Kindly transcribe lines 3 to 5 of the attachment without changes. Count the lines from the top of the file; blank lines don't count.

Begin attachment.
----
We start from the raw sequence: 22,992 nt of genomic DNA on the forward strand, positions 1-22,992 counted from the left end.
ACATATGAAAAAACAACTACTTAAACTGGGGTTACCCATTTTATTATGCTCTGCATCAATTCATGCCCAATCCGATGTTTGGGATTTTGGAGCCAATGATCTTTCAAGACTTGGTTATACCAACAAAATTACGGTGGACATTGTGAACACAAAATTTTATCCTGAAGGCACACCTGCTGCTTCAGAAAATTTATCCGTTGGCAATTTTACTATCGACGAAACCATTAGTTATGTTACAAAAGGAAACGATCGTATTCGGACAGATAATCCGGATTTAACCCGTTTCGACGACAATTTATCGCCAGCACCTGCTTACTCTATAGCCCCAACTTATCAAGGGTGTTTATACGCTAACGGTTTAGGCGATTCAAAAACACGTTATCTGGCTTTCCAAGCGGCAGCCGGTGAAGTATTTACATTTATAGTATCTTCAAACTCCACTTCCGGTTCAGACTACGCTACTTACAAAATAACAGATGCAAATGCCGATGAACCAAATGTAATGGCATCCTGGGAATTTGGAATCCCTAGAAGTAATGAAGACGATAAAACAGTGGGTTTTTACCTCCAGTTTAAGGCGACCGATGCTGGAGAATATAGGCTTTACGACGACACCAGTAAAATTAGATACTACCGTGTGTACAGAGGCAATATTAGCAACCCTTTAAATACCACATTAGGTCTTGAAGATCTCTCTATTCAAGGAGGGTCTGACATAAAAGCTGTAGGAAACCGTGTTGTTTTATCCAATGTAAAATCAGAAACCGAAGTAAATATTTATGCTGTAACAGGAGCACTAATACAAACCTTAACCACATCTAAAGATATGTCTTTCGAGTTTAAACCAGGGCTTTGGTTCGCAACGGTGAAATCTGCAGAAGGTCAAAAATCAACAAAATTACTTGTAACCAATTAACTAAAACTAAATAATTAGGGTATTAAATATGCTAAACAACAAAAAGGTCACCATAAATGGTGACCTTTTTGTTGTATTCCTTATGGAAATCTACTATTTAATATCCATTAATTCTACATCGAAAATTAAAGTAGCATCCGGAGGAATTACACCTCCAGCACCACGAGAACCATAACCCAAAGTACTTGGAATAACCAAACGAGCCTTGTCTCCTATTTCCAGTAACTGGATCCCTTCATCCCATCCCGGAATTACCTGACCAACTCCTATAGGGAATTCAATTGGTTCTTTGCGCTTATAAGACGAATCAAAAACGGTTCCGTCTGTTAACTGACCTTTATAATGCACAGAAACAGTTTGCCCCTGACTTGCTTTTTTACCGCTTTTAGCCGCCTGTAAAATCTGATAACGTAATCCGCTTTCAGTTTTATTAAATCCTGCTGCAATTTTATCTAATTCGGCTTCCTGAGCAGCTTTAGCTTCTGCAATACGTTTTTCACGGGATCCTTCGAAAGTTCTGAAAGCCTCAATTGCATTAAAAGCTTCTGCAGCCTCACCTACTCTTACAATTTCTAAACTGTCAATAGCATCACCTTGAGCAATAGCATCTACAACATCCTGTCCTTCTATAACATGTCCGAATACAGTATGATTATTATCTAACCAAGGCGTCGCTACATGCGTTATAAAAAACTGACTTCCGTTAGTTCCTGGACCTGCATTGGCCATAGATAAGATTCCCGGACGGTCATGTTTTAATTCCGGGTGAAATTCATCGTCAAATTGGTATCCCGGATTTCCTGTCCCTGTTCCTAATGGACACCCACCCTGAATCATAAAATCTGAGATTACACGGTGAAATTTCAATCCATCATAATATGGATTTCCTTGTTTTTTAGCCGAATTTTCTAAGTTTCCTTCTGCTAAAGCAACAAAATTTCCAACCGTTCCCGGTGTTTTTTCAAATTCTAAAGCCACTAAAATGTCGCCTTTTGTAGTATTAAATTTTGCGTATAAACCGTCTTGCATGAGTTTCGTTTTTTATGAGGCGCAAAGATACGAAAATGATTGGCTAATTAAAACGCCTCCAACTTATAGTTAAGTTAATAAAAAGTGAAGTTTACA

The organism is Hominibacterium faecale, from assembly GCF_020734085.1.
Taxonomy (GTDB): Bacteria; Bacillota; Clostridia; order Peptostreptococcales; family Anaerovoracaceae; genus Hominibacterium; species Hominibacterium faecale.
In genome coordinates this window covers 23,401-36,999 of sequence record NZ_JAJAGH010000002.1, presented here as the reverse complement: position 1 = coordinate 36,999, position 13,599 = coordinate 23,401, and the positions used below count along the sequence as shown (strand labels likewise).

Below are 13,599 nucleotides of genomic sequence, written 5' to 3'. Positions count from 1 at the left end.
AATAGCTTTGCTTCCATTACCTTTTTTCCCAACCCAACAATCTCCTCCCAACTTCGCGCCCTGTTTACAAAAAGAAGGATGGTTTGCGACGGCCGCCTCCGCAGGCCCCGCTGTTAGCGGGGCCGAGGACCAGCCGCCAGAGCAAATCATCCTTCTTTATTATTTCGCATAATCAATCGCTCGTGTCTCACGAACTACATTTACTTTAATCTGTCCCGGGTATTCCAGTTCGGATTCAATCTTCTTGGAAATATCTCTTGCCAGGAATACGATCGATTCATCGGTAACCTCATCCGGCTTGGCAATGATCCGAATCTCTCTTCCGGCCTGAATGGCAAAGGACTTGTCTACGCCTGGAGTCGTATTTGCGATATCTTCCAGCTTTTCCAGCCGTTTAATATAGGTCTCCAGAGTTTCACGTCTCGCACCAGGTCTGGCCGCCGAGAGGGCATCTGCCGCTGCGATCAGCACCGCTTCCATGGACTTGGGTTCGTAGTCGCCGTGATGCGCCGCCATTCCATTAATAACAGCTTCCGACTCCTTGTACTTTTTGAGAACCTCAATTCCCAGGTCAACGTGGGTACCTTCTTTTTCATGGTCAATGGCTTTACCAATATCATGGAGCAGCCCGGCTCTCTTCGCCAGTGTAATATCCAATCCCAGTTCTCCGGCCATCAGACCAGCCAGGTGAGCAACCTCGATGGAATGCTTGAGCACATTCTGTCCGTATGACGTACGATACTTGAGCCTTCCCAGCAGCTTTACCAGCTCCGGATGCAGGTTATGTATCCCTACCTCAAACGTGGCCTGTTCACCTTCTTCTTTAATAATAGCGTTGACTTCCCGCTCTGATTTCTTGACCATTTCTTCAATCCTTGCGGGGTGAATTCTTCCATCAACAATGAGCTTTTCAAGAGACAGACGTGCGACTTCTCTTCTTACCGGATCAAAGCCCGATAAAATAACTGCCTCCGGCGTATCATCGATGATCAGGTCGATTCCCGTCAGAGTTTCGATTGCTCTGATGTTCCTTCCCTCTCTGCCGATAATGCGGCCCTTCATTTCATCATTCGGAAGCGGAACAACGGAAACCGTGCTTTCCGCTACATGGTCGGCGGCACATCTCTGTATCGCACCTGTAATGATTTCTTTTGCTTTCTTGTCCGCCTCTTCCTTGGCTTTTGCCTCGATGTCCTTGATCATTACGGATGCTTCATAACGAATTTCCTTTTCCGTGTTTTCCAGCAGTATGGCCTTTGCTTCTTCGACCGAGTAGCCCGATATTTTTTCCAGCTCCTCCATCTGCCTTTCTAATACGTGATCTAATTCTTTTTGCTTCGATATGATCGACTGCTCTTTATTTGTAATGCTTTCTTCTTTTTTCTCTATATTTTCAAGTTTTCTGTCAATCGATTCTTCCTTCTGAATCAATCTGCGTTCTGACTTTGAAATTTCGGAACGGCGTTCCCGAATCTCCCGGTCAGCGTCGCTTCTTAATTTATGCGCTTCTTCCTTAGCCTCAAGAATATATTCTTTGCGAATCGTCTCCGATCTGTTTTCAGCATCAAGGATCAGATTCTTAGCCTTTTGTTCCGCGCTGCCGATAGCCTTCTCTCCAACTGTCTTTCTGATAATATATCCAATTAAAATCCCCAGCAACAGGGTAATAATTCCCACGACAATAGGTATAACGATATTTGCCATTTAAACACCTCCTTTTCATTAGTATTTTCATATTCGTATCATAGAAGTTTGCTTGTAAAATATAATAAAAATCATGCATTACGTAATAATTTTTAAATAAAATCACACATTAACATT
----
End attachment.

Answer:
The organism is Hominibacterium faecale, from assembly GCF_020734085.1.
Taxonomy (GTDB): Bacteria; Bacillota; Clostridia; order Peptostreptococcales; family Anaerovoracaceae; genus Hominibacterium; species Hominibacterium faecale.
In genome coordinates this window covers 23,401-36,999 of sequence record NZ_JAJAGH010000002.1, presented here as the reverse complement: position 1 = coordinate 36,999, position 13,599 = coordinate 23,401, and the positions used below count along the sequence as shown (strand labels likewise).